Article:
November 12, 2018
The comment took me by surprise, especially since it came from the academic coordinator himself. I almost began to reel out several semi-prepared arguments on why a live interaction with the teacher could not be replaced by handouts but then, something held me back.
Eventually, this hesitation would sink further and solidify into a searching enquiry for a rationale of my presence in the lecture hall — why are teachers needed at all? As a faculty member on contract, I am put on the defensive right from the start. Not so much to the students who are generally curious to know what the course and I have to offer; instead, to the management, which needs convincing every year afresh about why the course needs to be taught by a real flesh-and-blood person and not just the computer. The annual rite of justification coupled with reducing number of classes allotted is indication enough of the commercials at work.
But the whining stops here. To those who counter my concerns with suggestions like looking for institutes with better working conditions or freelancing as a “trainer”, I would say, let’s keep those for another time. Today, I am just going to ask myself why do the students need me at all? What can I bring to the table — literally and metaphorically — that Slideshare PPTs and online courses cannot?
At the outset, let me point out that this is not a human versus technology debate — that is a perilous path where one is bound to skid on the inevitability of technology use in every aspect of life, including learning.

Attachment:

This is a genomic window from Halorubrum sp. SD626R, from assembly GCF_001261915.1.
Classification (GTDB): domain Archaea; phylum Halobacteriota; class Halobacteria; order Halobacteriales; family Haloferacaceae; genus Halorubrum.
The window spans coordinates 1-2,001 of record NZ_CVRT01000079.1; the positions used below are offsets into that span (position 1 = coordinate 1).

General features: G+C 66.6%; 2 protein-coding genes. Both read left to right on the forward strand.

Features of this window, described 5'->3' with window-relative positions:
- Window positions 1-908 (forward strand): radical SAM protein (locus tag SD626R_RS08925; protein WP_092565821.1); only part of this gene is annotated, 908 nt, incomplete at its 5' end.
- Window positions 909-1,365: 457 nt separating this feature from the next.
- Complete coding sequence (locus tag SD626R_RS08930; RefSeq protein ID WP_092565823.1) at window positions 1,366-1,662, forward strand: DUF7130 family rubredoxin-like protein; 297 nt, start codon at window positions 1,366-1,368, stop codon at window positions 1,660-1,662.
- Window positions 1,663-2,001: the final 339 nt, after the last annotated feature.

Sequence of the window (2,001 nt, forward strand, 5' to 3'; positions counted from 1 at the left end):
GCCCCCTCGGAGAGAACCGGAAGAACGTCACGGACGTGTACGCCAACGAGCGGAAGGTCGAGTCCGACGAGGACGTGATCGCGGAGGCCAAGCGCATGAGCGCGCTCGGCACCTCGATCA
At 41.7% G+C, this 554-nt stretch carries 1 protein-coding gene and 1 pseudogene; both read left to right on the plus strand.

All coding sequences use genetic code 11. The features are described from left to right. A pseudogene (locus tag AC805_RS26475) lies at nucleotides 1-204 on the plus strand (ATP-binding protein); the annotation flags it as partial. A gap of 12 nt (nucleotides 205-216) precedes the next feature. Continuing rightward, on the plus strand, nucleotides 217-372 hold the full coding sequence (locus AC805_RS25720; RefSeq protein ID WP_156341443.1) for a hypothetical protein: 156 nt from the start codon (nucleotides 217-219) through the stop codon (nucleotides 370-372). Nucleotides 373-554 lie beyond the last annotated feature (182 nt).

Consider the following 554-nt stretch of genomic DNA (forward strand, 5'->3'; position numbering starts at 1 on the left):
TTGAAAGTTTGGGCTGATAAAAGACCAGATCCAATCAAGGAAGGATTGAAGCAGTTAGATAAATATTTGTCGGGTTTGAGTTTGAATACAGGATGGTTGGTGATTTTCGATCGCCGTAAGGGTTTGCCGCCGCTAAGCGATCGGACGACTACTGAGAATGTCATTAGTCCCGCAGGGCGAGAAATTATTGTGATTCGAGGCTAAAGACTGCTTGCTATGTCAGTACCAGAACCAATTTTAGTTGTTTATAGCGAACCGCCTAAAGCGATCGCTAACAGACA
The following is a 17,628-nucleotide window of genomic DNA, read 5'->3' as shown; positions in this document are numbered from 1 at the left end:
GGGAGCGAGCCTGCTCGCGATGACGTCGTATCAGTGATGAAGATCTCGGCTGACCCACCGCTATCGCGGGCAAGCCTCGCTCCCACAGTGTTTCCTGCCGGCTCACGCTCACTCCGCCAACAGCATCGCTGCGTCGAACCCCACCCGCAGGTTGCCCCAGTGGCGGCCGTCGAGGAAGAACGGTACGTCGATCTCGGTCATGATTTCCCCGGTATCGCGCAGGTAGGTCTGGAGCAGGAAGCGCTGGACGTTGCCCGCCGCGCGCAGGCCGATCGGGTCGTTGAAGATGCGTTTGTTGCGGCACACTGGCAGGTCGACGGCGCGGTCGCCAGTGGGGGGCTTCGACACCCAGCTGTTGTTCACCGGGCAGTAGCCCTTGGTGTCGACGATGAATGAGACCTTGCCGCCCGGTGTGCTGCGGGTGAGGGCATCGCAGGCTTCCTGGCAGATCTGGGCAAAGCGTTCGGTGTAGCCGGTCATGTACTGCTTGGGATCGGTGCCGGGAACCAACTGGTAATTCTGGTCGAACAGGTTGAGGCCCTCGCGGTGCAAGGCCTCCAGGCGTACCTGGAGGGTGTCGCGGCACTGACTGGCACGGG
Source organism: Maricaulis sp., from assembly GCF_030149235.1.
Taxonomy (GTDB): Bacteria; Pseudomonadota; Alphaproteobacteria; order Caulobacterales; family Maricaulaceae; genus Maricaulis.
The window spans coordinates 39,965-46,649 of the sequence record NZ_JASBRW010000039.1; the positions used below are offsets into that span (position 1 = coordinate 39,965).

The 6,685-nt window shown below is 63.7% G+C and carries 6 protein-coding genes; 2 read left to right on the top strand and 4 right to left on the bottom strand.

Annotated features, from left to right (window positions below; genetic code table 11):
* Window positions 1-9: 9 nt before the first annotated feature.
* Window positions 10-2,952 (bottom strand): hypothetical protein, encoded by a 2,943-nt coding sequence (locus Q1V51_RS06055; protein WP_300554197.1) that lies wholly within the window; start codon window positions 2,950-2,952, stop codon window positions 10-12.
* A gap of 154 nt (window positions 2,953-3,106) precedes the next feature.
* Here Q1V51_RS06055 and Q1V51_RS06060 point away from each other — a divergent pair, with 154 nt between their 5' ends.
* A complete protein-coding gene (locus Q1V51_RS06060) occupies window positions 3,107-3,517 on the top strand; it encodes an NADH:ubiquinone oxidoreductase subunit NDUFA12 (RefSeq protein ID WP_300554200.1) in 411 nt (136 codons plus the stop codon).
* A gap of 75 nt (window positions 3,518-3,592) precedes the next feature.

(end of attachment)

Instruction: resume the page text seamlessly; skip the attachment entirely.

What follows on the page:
Though research citations are beyond the scope of this article, goals of education are broadly classified as intellectual, vocational, social/civic, and personal enrichment. If we agree upon this, then clearly the last two goals require real teacher-student interaction since social and personal goal-fulfilment incorporates as much variety as learners in a class which no digital module can cater to. Even more, vocational learning requires the physical presence of a teacher who can not only impart skills but evaluate, correct, and fine-tune performance.
Now, coming to intellectual goals of education, a conventional curriculum has been, unfortunately and wrongly, trying to meet them by dishing out the “whats” and “whens” of a subject — information rather than knowledge; exactly because of this, proponents of teacher redundancy insist that hand-outs and online PPTs should suffice.
Only when the intellectual goals are correctly recognised as cognitive development of the learners, then will the focus shift to knowing the “whys” and “hows” — the building blocks of creative and critical thinking. And to bring this about, a teacher is indispensable since the exercise requires on-the-feet thinking, seamless application of theoretical concepts to real-life situations, and promptly using learner responses to further encourage curiosity and imagination. No matter how interactive a digital module is, such rich guidance and mutual discovery can come only from a committed, knowledgeable, living-and-breathing teacher.
The writer is a soft skills faculty at the Defence Services Staff College, Wellington.
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